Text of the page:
Food of good fortune

Updated: 2013-02-08 07:53

By Zhang Lei and Cecily Liu (China Daily)

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 Food of good fortune

Lan Jian, founder of Freshasia, has seen increasing demand for his company's handmade dumplings in Western markets, especially during Spring Festival. Provided to China Daily

First made as a treatment for frostbite, dumplings have become a staple of Chinese New Year celebrations and found growing popularity abroad

Spring Festival in China is a time for family gatherings, parties and food - usually lots of it. The traditional festival dish is dumplings, filled with meat and vegetables, which family members either make themselves or buy ready prepared.

Dumplings were created by Zhang Zhongjing during the Eastern Han Dynasty (AD 25-220), originally as a treatment for frostbite.

Their shape is similar to the gold ingots used as money in ancient China since the Ming Dynasty (1368-1644), and because of this they became associated with good fortune and a staple Spring Festival dish.

The association with wealth continues today. Some families put a gold coin inside one dumpling and whoever finds it is supposed to have a prosperous year ahead.

China's obsession with dumplings can be seen in massive consumption figures, according to Gary Chu, president of General Mills' Greater China, whose Wanchai Ferry dumpling brand accounts for 44 percent of all frozen dumpling sales in China.

Food of good fortune

Dumpling sales soar across China at Spring Festival, which is also known as Chinese New Year, and they are on the rise in overseas markets too, says Lan Jian, founder and managing director of Freshasia Foods Ltd, a wholesale chain selling dumplings and hotpot ingredients in East London.

When Lan founded Freshasia four years ago, his team was making 30,000 dumplings a day, but that has risen to about 150,000, with some exported to other parts of Europe, including Germany, Spain, Ireland, France and Switzerland.

"Westerners have developed a preference for authentic Chinese food in recent years," he says. "Hence, people in our industry have developed the saying 'cultural food is international food'."

Freshasia's dumplings are all handmade and retain their shape better than machine made ones, says Lan.

"I established Freshasia because I realized there was a gap in the market for hand-made dumplings, which taste more authentic," he says.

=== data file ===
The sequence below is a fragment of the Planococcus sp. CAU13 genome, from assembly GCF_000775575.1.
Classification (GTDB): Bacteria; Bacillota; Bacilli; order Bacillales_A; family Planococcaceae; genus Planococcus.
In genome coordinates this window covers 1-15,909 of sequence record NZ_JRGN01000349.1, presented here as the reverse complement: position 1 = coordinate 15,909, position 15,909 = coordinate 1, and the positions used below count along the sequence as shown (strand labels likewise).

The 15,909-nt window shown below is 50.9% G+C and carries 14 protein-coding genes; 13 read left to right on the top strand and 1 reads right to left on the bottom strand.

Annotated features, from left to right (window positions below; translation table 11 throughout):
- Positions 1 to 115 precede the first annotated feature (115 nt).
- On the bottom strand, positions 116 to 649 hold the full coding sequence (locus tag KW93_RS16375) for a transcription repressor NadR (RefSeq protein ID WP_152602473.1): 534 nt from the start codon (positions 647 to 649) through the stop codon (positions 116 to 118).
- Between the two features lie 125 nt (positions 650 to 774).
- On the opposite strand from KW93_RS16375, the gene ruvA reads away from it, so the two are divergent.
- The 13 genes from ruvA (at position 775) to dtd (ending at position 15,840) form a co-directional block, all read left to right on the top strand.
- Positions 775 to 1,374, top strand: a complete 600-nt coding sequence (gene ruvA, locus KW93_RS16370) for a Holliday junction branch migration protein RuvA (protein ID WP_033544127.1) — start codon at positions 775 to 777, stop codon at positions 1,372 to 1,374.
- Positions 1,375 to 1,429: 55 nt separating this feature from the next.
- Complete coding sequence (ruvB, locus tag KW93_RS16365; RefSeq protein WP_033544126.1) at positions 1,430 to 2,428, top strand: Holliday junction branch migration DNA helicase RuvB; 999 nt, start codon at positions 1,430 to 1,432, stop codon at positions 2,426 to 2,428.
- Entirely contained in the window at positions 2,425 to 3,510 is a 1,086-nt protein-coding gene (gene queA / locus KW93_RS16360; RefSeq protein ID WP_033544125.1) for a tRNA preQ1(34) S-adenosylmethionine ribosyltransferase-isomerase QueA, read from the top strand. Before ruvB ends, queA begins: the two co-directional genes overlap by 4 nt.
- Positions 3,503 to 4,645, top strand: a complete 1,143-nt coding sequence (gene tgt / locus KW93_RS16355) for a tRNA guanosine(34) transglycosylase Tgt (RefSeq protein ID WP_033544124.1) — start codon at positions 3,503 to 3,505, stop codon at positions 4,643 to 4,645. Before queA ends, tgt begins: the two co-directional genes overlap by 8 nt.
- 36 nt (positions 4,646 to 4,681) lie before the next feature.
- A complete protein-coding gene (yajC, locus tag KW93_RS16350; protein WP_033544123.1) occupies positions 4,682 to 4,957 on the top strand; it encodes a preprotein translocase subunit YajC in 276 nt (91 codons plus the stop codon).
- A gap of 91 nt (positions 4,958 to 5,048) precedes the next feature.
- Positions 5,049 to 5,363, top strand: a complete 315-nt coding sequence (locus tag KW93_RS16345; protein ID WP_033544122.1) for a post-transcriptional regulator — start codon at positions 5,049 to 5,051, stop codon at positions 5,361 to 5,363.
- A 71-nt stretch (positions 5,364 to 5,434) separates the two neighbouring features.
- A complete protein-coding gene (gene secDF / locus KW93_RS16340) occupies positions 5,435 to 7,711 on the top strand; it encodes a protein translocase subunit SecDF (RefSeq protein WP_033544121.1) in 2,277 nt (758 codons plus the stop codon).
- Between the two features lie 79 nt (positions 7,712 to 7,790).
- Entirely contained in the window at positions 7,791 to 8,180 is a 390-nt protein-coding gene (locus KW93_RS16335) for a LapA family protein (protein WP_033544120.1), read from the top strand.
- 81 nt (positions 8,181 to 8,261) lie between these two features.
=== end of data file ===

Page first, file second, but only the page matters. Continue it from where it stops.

"And I'm glad that through my work, Westerners now have access to authentic Chinese food."

Traditional Chinese ingredients, such as chicken and mushroom, and sweetcorn and prawn, have proved popular with Western audiences, he says. Spinach is also a favorite.

In China, dumplings come filled with a wide variety of ingredients. The most common are pork and cabbage and the dumplings are either boiled, fried or steamed.

While dumplings look fairly simple, making them is a long and arduous task. To speed things up Lan's company makes dumplings with extra-thin skins that will cook in eight minutes.

"In the past, Western consumers did not see dumplings as something to have for a main meal; they would see it as a side dish," he says. "By introducing easy-cooking dumplings and a range of flavors, they are now having dumplings for lunch."

Most of Freshasia's dumplings are sold in Chinese supermarkets, but Lan has ambitions to get them onto the shelves of Western supermarket chains such as Tesco and Asda.

As well as a growing Western consumer base, Lan's dumplings have found an audience among Europe's rising Chinese student population. To reach out to them further, Freshasia is sponsoring Chinese New Year celebrations at a number of British universities, in the hope that students will taste the company's hand-made dumplings and come back for more.

"As a Chinese person living in the UK, I want not just to sell my products but to do something for the Chinese community too. So maybe this is a small contribution I can make," Lan says.

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(China Daily 02/08/2013 page18)